Moby returns with an album that seems to have forgotten the last decade or so even existed – to follow a natural progression from the work he was doing back in the early nineties, rather than his heady highlights (“Play”) and some of the more self-indulgent stuff heard in his recent career. Even Moby himself seems to recognise this, as he states that the album is “a lot more dance-oriented and electronic than my last few albums, probably as a result of all the DJ:ing I've been doing lately”.

“Ooh Yeah” starts off proceedings, and all at once it seems you are transported back into the heady days of disco. “I Love to Move in Here” skips a little further forward, and we are back in Moby's halcyon period – the early 90:s. The track flows along in a semi-old school rave way – carefully selected trance-inducing vocals slithering over old school bass and electro beats; MC Grandmaster Caz (one of the original “Rapper's Delight” writers no less) giving the necessary kudos to the authenticity of the track.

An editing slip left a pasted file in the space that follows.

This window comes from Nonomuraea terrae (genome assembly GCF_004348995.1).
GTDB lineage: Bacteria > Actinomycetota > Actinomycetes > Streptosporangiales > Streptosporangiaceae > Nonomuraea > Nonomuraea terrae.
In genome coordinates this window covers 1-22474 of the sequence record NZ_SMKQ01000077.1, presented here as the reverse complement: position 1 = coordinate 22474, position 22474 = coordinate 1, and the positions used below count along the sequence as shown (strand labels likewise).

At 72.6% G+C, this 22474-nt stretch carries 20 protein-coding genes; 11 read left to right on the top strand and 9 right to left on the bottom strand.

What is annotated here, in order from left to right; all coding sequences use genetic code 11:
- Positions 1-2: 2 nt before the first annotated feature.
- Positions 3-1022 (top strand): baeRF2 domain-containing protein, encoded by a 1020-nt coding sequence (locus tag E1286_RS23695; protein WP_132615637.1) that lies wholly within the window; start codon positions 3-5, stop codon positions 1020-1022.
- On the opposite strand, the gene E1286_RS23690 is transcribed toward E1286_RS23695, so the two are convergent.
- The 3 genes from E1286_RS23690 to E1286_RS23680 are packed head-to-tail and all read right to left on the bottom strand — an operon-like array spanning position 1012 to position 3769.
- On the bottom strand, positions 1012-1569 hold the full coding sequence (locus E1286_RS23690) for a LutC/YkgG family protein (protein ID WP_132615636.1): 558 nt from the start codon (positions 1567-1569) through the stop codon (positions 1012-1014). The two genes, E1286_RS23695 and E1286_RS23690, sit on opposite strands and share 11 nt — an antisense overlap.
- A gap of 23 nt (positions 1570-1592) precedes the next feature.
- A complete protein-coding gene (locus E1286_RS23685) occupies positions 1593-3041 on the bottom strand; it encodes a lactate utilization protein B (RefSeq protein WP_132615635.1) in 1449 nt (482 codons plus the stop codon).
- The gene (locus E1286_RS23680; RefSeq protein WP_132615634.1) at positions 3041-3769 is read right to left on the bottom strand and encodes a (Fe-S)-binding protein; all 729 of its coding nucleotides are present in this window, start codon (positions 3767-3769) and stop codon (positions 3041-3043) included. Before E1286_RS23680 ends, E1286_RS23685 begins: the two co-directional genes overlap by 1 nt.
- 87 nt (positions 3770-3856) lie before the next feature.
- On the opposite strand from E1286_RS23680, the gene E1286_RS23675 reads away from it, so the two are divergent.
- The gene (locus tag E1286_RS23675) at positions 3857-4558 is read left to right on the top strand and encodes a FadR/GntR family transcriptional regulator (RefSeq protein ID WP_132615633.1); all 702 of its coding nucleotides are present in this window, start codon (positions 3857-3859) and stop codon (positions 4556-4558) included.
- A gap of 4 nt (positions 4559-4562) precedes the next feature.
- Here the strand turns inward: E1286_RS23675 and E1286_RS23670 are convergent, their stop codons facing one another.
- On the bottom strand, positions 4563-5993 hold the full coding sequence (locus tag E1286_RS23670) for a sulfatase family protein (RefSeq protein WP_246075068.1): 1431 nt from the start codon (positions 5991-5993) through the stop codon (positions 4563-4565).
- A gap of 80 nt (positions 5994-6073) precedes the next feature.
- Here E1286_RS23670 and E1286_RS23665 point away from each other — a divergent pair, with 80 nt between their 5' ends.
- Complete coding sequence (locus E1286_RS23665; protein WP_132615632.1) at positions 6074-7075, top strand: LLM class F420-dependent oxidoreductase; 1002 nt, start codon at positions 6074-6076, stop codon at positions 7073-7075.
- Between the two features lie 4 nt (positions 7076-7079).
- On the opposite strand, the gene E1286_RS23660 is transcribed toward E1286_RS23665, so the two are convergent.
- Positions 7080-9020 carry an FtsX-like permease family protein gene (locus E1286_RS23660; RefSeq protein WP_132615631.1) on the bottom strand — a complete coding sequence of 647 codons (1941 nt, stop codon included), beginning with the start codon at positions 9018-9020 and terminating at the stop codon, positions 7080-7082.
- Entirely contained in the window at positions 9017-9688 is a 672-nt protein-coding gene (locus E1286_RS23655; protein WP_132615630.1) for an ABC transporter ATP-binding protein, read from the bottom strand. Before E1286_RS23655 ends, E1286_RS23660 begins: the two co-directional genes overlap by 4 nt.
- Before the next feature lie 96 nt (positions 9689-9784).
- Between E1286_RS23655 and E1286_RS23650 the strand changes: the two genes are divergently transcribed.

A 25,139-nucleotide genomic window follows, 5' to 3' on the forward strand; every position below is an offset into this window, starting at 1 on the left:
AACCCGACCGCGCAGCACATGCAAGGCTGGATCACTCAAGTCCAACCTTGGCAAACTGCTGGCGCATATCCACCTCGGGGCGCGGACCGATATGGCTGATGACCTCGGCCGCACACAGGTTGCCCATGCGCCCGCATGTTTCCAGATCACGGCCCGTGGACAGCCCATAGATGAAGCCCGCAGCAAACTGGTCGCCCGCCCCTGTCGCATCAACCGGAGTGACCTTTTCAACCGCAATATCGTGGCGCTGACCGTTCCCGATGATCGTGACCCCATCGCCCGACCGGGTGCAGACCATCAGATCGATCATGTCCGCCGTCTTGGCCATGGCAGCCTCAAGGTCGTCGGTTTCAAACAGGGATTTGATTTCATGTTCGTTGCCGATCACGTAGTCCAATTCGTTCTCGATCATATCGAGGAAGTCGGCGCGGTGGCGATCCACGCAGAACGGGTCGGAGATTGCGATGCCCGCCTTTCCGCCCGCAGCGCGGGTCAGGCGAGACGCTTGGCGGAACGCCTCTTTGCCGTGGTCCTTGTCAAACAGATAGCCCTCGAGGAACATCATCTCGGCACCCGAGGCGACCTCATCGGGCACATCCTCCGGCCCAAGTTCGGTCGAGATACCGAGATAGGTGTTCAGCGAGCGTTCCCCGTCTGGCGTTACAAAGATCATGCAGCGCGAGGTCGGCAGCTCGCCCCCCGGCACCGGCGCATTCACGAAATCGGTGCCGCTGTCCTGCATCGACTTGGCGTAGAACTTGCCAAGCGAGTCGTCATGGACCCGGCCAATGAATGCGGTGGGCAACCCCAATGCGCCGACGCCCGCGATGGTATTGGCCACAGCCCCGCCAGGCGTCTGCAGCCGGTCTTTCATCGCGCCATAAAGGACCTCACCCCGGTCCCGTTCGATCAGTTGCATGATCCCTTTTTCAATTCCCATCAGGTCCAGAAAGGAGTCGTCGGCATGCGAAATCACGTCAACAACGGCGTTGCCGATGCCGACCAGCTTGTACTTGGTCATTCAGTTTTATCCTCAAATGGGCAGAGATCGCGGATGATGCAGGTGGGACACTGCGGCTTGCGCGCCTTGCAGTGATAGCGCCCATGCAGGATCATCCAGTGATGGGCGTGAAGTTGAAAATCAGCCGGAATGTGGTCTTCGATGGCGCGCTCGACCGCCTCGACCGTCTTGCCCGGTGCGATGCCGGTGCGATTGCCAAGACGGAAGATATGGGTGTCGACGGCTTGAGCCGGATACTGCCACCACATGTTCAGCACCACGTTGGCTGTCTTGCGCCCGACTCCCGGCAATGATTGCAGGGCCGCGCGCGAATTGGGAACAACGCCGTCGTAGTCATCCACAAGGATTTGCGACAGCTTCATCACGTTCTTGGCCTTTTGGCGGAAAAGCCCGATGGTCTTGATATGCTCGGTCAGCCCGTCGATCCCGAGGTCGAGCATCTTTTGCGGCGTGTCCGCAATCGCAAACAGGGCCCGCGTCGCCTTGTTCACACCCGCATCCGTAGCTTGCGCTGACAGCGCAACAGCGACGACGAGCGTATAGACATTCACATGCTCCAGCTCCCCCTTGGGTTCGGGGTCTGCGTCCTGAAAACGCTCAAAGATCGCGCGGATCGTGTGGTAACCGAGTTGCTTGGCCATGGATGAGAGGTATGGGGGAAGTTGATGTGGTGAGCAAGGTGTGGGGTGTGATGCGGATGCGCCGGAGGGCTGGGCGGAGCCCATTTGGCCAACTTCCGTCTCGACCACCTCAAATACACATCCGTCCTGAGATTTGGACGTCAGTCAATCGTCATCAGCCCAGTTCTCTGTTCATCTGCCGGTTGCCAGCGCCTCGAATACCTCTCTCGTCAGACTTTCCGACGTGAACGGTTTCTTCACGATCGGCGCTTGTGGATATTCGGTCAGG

The fact is it doesn't seem to move on from here. “Everyday It's 1989” isn't ironic, this track does indeed sound like it is from that period, so the big question that starts to spring out is: why this album now? Surely if you want to listen to original sounds of that era, listen to originals – you don't need recreations.

Obviously there are some nice tracks here; “Alive” and “I'm in Love” both show keen dancefloor sensibilities – the latter showing off Moby's mastery of the acid squiggle in particular. It's just to me technical achievement is only half the story; the excitement must also come from new, cutting edge music – music that hasn't been heard before.... I feel I've heard all this and more many times already.

I am sorry to say that what started out as an intriguing album, and indeed one that made me want to listen to Moby with fresh ears again, just left me feeling slightly deflated. As good as the tunes are (come on, Moby is one of the great modern music composers), the overall album left me thinking that if somebody wanted to listen to something so authentically of the late eighties era, why not just go back to some of Moby's original era albums, and branch off from there – without a fresh direction or a modern spin on the old acid/rave themes, this album seems slightly out of time – making it seem incredibly dated before it has even been released. A real shame.